Life Advice



Annie's Mailbox: Lost in Love

Kathy Mitchell and Marcy Sugar on

Dear Annie: I have been with "Jim" for eight years. We are in our 40s and have been through a lot together. When I moved in with him three years ago, two of his kids lived with their mother, and the older boy was in prison. I was supportive of Jim's visits to "Lloyd" and also wrote letters myself.

Lloyd got out of prison 18 months ago and was paroled to our home. He is not supposed to frequent bars, but his drinking has increased, and he constantly violates the terms of his parole. Two months ago, he was arrested for public intoxication and spent the weekend in jail. He had to wear an ankle monitor for 30 days.

Lloyd refuses to abide by our curfew. He wakes us up when he strolls in drunk at 3 a.m. Twice he left the refrigerator open and let the food spoil. He has kicked in our front door and broken numerous things, and now items have been disappearing.

We've given Lloyd chance after chance. We pay all of his bills, including the one for his cellphone service. I've told Jim that Lloyd needs to respect our rules or find somewhere else to live. Jim keeps telling Lloyd to straighten up, but there are never any repercussions, so it never happens. I'm exhausted and can't take much more. I don't want to ruin my relationship with Jim. How do I proceed from here? -- Lost in Love

Dear Lost: Jim thinks he is protecting his son, but unfortunately, he is only reinforcing Lloyd's irresponsible behavior. The best thing for Lloyd would be to get a job (try the Safer Foundation at and move into his own place. However, you won't be able to encourage Lloyd's independence without Jim's support, so joint counseling is a good place to start. Also try Al-Anon ( for additional help.

Dear Annie: I'm a 62-year-old widow and have no children. In the past three years, five people close to me died, leaving me alone except for two nieces and one nephew, and none of them is speaking to me.

When my husband passed, we had no money due to longstanding financial problems. Before my sister died, we were trying to work through her feelings about me. She never liked me and had a great deal of anger toward me. At the time, I was still having financial difficulties and could not attend her funeral or send flowers. My nephew offered to pay for the trip, but I didn't feel comfortable accepting. I know I should have called, but I didn't know what to say. By the time my mother died, my sister's kids had pretty much ruled me out.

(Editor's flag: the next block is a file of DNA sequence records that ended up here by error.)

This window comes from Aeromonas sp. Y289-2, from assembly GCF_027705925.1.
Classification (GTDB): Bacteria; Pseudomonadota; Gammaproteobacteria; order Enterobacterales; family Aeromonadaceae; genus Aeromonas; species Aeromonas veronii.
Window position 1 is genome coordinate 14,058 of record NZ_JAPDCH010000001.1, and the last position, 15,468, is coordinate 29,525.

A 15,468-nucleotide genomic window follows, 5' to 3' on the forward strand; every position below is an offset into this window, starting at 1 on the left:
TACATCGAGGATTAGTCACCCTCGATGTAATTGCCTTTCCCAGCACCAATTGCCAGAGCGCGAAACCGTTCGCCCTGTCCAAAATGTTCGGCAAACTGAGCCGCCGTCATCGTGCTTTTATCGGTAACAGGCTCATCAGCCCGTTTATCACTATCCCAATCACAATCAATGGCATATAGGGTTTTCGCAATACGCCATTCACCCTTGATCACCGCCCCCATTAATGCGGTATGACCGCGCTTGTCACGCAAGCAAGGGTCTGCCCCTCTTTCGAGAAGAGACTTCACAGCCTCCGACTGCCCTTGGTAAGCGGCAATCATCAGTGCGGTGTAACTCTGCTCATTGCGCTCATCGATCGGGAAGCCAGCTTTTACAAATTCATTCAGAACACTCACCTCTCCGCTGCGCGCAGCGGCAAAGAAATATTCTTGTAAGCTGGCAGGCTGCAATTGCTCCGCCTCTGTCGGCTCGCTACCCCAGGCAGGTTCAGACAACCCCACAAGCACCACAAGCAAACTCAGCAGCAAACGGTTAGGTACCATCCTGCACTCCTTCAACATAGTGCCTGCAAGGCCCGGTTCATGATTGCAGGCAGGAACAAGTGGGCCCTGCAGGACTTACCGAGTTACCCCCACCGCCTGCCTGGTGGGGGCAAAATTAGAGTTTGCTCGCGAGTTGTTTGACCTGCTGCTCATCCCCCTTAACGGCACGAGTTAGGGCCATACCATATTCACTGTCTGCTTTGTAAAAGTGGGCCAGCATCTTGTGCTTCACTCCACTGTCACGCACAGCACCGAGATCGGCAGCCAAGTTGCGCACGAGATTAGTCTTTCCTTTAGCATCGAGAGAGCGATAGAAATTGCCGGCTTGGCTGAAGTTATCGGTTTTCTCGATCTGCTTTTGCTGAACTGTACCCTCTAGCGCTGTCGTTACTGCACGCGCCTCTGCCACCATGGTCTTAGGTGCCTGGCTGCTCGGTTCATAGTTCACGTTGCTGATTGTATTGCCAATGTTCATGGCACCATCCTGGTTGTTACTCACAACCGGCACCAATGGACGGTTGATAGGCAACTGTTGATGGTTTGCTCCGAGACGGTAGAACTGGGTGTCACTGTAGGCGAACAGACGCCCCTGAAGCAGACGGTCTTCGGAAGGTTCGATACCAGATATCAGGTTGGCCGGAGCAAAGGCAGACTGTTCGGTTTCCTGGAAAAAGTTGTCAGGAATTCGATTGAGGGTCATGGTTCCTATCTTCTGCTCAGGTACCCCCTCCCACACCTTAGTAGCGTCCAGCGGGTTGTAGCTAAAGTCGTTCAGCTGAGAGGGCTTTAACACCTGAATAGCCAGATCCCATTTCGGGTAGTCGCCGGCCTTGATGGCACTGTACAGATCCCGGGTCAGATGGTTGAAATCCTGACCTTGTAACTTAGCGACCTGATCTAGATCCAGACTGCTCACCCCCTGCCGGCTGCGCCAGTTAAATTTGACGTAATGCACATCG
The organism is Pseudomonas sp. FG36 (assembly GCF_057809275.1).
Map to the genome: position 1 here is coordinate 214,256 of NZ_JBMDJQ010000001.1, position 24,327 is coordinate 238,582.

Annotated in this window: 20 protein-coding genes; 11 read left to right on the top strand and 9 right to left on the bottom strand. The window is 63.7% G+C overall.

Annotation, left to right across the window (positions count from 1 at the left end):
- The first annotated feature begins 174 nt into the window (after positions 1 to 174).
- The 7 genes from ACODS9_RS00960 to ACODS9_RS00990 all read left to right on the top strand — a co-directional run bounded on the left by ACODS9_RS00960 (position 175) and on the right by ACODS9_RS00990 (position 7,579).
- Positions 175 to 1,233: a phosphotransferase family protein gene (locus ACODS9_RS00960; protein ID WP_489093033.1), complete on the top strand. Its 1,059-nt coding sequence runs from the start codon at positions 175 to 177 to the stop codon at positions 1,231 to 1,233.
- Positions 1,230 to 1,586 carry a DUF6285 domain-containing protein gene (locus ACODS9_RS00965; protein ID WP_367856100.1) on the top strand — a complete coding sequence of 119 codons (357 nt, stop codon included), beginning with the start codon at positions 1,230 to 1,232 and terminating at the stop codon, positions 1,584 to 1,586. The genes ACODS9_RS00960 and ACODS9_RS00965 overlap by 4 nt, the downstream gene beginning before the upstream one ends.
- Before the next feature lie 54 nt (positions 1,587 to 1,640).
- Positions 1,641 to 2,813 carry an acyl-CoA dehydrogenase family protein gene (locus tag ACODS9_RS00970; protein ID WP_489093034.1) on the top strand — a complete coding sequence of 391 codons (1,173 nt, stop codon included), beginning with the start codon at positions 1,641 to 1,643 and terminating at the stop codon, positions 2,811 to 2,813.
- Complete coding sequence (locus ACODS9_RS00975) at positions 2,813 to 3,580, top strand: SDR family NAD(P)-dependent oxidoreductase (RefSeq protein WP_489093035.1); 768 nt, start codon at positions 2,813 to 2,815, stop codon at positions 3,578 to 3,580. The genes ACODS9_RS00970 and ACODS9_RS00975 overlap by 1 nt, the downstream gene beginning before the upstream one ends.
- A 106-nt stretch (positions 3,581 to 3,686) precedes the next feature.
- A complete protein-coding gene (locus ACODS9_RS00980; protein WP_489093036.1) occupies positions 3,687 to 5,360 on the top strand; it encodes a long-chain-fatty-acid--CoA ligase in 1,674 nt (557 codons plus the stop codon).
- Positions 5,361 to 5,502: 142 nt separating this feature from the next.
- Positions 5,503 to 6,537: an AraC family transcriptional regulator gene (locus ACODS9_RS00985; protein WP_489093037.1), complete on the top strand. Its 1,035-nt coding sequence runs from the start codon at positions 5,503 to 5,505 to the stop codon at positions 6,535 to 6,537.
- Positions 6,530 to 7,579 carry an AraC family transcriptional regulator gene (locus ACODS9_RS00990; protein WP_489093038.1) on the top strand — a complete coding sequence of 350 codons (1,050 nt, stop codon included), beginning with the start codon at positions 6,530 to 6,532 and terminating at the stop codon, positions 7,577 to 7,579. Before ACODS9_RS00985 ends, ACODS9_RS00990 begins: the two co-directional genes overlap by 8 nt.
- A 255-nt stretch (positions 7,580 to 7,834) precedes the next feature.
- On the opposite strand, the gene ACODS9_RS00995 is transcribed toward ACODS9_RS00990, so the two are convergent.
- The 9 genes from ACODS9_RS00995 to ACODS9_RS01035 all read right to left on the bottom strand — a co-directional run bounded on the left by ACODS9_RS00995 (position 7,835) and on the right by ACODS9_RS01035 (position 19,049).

I have written letters to them explaining the problems in our family. I have sent handmade presents to my nephew's two little girls and mailed cheerful Christmas greetings, all to no avail. No thank-you notes. Nothing.

I realize they may have "inherited" their mother's feelings toward me, but I'm at the point where I'm ready to give up all contact. Is this the end? -- No Family

Dear Family: We think your nieces and nephew are unhappy because you neither called nor sent a card when their mother died. We understand you were unsure of what to say, but your silence reinforced the negative impression they already had from their mother. You need to apologize. Beyond that, there are no guarantees. Please look for "family" among your friends.

Dear Annie: "Sad Wife" is unhappy that her husband won't look for anything better than his minimum-wage job. She has to put her child in day care so she can provide for her family. If she has to be "Mrs. Career," he should be "Mr. Mom." But right now, he has the best of both worlds. I bet if she ditches the day care and tells him to stay home, raise the baby and take care of the house, he'll find a better job. -- Louisville Lady


"Annie's Mailbox" is written by Kathy Mitchell and Marcy Sugar. This column was originally published in 2017. To find out more about Classic Annie's Mailbox and read features by other Creators Syndicate writers and cartoonists, visit Creators Syndicate at




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